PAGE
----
the dinner table, when he fell back in his On Tuesday, Dec. 6, 1825, a neat In chair, and instantly expired. dependent Meeting-house, sufficiently Died at Glasgow, January 1st, Mr. John commodious, without galleries, for about Bell, teacher of languages, aged 32, much 350 persons, was opened at Wellington, and justly regretted. He was a man who, Salop; on which occasion, two sermons for the extent of his knowledge in ancient, were preached by the Rev. Dr Raffles, of modern, and especially eastern literature, Liverpool. And, as many persons of the was an ornament to the City and University town and neighbourhood were prevented, of Glasgow. He was acquainted with the by considerations arising out of local cir- Latin, Greek, Hebrew, French, German, cumstances, from attending on a week Spanisli, Italian, Dutch, Saxon, Teutonic, day; the Rev. T. Weaver, of Shrewsbury, Gothland, Icelandic, Portuguese, Arabic, continued the opening services, by preach. Persia, Chaldaic, Sanscrit, Hindostanee, ing two sermons in the said building on Bengalee, and several other languages;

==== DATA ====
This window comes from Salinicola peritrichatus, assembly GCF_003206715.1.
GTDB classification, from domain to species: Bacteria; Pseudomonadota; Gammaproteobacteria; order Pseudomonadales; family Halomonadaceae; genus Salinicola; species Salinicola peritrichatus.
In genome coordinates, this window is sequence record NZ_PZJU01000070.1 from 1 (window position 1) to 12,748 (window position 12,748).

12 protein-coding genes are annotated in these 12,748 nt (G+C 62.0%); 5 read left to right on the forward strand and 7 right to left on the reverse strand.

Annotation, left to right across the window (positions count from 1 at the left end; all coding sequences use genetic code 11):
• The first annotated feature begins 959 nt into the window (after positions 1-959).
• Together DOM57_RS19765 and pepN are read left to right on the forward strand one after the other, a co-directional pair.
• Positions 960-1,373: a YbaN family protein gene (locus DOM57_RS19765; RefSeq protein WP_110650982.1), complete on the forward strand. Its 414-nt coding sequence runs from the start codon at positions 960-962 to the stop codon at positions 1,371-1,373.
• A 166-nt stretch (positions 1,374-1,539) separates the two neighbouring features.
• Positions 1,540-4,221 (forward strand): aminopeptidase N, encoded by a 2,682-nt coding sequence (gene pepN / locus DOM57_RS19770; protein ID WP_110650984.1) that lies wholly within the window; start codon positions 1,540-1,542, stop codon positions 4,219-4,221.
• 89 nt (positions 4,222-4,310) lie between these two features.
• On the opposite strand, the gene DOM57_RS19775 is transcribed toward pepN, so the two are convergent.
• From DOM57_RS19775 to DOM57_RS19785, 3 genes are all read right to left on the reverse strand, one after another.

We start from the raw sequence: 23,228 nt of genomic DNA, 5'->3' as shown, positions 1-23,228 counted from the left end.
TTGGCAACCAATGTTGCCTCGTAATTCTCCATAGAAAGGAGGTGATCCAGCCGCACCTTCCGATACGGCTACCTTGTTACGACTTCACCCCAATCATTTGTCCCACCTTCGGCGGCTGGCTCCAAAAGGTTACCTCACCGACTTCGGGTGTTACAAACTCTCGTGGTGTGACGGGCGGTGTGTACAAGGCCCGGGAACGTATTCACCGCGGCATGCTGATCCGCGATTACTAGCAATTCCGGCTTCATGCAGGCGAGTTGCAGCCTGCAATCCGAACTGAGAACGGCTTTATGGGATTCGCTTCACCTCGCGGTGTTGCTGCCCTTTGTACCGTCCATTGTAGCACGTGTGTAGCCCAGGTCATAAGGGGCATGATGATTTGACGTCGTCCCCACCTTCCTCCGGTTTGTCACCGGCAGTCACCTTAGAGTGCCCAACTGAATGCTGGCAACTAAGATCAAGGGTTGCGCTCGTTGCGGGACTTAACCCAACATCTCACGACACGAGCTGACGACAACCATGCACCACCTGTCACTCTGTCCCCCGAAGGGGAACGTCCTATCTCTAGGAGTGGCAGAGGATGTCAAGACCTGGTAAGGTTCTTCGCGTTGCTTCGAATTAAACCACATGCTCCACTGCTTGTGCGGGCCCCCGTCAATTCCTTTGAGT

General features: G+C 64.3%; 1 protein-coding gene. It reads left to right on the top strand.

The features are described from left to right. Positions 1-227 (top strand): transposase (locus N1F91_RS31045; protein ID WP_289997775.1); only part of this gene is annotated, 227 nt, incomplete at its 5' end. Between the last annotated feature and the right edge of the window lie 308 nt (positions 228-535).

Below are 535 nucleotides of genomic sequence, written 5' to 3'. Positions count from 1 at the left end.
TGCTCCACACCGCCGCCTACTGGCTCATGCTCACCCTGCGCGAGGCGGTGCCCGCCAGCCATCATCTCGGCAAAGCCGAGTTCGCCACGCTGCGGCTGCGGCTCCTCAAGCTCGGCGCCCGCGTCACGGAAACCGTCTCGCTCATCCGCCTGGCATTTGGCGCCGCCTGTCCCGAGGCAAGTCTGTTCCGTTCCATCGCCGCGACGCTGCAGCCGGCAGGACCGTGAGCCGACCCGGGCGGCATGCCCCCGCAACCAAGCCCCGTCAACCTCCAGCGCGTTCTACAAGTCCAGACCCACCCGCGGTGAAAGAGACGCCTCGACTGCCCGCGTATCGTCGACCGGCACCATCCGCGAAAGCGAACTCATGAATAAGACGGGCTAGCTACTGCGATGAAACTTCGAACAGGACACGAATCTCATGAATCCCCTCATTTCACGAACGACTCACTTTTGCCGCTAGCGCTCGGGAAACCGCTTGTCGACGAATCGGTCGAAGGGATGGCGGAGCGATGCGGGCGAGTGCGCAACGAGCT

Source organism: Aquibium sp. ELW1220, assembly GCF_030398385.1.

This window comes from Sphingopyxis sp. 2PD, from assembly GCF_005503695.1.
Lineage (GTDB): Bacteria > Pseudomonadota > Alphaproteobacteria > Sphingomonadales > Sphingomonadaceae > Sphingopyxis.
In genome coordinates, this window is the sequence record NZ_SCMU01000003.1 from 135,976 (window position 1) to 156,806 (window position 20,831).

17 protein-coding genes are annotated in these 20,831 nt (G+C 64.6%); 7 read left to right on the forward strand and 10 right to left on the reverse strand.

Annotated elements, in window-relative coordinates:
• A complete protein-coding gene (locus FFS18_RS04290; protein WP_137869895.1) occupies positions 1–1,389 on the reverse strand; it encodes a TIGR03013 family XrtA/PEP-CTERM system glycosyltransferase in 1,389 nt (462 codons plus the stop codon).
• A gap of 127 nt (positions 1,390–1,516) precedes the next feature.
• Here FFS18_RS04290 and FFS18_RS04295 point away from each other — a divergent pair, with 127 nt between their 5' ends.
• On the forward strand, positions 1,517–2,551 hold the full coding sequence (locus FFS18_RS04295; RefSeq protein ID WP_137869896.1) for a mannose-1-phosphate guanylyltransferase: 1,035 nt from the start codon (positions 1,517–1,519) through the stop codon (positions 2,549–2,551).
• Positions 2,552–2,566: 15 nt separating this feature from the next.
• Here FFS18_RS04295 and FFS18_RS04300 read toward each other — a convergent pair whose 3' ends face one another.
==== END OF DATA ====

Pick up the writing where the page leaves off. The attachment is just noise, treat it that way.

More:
and he possessed such a critical knowledge Died, at Camberwell, on the 23d ult. of many of them, as not only to relish in his sixty-third year, APSLEY PELLATT, their beauties, but even to enter into the Esq. of St. Paul's Church yard, one of merits of the critics who have professed to the deacons of the church at Camberwell, write grammars and lexicons of those lan. under the pastoral care of the Rev. Wilguages, and to publish editions of works liam Orme. Mr. Pellatt bad for many written on them." He visited London not years been afflicted with a spasmodic affecmany months since to solicit the support tion, which often occasioned great sufferof the booksellers in the publication of a ing, though it rarely laid him altogether new and corrected edition of Dr. Taylor's aside. He was taken suddenly ill on his Hebrew Concordance, but the work was way from town to his own house on the too expensive to justify the attempt, and 21st, but revived again as he had frequently his premature death will now render its done. On the day of his death he apabandonment a matter of satisfaction. peared greatly better, and all serious apHe was the redoubted antagonist of the prehensions of danger were abated. He celebrated Dr. Lee, Professor of Arabic in ate his dinner comfortably, and expressed the University of Oxford, and so powerful his gratitude for the degree of restoration were his criticisms, that the learned Pro- he experienced. About six o'clock, he fessor found it necessary to reply to them complained of faintness, laid his head once and again in the Asiatic Journal. back upon the chair, breathed gently for